Editorial: Divorce barriers
A bill introduced in the Kansas Legislature last week would make it far more difficult to dissolve an unsatisfactory or even dangerous marriage in Kansas.
A bill altering the grounds for divorce in the state of Kansas is drawing some well-deserved criticism.
On the surface of it, the bill seems designed to make divorces more contentious and harder to obtain in Kansas. However, some language in the bill also sets up a situation in which it could become difficult, if not impossible, for one person to obtain a divorce without the agreement of his or her spouse.
The bill introduced by Rep. Keith Esau, R-Olathe, would strike from Kansas law the word “incompatibility” as grounds for divorce. It then inserts eight new grounds for divorce, including abandonment of the “matrimonial domicile” for a year, physical or sexual abuse of the spouse or a child or conviction of a felony. Also among the grounds is if the “respondent has been convicted of the crime of adultery” as defined under the state’s criminal statutes.
When was the last time an adultery case was even filed in Kansas, let alone the last time someone was convicted in such a case? Yet, the only way to obtain a divorce based on the adultery of a spouse would be to prove it in a criminal case. Many of the other grounds for divorce would be equally difficult to prove.
Interestingly, the final addition to the list of grounds on which a divorce can be granted is if “both spouses have agreed to separate due to no fault of either spouse.” Although this bill has been portrayed as doing away with so-called “no-fault” divorce, it appears that isn’t the case, IF both parties agree.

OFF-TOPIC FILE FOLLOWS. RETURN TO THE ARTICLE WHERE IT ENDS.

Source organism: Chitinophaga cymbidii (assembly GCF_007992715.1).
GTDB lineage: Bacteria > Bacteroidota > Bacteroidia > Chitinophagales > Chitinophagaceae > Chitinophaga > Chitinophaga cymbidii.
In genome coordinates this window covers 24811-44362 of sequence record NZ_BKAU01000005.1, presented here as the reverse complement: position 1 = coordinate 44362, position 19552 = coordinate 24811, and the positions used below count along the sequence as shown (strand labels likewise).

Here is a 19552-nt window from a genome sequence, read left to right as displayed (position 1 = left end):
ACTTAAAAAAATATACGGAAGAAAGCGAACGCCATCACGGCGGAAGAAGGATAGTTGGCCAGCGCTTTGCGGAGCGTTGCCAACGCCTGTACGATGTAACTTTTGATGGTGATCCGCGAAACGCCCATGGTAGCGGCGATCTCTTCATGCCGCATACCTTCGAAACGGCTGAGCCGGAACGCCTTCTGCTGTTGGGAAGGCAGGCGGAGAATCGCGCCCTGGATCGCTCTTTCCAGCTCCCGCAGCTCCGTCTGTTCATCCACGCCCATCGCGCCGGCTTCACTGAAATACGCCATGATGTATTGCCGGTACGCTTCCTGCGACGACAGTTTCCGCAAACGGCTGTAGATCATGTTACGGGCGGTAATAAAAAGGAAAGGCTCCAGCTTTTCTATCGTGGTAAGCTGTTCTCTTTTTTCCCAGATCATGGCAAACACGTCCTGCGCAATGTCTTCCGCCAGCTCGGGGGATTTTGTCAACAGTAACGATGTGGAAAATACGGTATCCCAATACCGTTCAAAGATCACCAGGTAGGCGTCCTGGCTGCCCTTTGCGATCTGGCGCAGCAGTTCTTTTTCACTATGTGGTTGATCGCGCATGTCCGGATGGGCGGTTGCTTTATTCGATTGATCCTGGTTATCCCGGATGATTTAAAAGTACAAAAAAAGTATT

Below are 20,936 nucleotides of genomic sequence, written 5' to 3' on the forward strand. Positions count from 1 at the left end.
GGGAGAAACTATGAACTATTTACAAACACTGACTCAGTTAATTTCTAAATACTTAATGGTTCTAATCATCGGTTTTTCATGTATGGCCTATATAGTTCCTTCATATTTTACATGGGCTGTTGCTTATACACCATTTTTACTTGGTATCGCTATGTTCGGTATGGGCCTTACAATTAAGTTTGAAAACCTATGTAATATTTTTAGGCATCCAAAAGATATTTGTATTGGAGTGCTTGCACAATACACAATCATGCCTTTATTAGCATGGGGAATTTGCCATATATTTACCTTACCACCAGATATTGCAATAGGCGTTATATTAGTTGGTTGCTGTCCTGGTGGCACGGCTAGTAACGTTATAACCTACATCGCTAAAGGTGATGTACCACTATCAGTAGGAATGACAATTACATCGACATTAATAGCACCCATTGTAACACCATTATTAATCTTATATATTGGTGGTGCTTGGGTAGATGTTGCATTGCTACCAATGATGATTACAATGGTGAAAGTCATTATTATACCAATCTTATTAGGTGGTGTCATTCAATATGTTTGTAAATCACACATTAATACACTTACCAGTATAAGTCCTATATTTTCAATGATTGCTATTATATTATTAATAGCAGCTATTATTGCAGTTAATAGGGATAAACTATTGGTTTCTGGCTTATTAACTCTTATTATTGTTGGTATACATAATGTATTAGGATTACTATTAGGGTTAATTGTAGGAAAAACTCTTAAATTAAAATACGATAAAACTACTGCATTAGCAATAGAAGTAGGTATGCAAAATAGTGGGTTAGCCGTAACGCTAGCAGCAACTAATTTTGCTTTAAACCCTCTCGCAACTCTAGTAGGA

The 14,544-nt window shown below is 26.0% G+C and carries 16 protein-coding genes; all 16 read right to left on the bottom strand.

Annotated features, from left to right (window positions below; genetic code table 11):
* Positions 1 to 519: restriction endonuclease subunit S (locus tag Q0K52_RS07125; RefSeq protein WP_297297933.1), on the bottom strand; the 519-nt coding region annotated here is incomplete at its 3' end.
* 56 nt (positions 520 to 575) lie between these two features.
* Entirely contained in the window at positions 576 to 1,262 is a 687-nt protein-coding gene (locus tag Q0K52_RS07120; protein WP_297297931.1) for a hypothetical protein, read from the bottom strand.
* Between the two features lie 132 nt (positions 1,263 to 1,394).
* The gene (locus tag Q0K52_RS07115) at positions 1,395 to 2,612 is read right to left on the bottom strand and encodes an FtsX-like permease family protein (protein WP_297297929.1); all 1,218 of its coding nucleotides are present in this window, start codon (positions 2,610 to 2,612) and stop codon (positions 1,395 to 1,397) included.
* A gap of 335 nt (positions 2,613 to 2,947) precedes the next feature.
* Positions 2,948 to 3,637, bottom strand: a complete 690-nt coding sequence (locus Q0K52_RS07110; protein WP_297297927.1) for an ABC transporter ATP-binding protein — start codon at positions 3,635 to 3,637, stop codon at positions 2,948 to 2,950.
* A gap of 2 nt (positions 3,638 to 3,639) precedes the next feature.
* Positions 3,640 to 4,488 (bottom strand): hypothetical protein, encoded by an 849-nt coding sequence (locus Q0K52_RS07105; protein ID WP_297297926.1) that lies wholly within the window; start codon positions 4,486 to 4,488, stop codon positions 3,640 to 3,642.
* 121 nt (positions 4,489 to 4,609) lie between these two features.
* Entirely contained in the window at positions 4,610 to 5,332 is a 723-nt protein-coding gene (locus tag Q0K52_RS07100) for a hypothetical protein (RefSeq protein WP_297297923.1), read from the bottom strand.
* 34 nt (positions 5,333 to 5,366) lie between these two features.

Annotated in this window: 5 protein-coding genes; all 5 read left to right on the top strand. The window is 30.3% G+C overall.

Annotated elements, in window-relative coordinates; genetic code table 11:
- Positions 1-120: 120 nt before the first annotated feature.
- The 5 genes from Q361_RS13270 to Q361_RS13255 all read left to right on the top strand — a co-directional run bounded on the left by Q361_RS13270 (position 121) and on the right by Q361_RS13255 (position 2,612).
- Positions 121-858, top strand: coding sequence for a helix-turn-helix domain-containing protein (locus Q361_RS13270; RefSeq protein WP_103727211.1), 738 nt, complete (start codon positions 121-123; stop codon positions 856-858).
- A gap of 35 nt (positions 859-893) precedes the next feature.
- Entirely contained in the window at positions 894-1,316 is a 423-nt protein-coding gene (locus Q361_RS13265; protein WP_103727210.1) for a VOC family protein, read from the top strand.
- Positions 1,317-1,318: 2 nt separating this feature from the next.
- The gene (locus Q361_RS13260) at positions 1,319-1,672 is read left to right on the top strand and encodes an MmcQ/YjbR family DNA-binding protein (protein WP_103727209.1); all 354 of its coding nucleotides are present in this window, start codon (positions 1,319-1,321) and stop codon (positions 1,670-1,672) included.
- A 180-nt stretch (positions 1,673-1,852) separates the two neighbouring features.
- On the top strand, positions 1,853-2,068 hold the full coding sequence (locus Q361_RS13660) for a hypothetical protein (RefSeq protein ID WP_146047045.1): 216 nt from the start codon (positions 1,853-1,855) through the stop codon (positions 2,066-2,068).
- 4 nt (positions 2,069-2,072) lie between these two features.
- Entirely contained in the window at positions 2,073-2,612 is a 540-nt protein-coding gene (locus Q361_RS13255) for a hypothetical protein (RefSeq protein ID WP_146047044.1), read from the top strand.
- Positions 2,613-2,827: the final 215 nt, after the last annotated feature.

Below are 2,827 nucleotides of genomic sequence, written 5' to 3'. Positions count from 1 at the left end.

The larger problem, it seems is that if only one party is seeking a divorce, that person would have to show not simply that he or she is incompatible with his or her spouse, but that there is some other grounds for the divorce, such as adultery, physical or sexual abuse of a spouse or child or abandonment.
That has the effect not only of making divorces far more contentious, often to the detriment of a couple’s children, but also increasing the possibility that a spouse could be trapped in a painful, or even dangerous, marriage because he or she can’t provide the kind of proof needed to obtain a divorce from a spouse that is fighting the action.
“I think we’ve made divorce way too easy in this country,” Esau said last week. “If we really want to respect marriage, it needs to be a commitment that people work at and don’t find arbitrary reasons to give up.”
Marriage is a wonderful institution, worthy of our respect, but the fact is, some marriages simply don’t work. Among those are some marriages that pose a mental or physical threat to one spouse and/or a couple’s children. It seems unlikely that anyone who ever has gotten a divorce would describe the process as “way too easy.” It isn’t easy, and the bill introduced last week could make it far too difficult for one spouse to get out of a toxic marriage.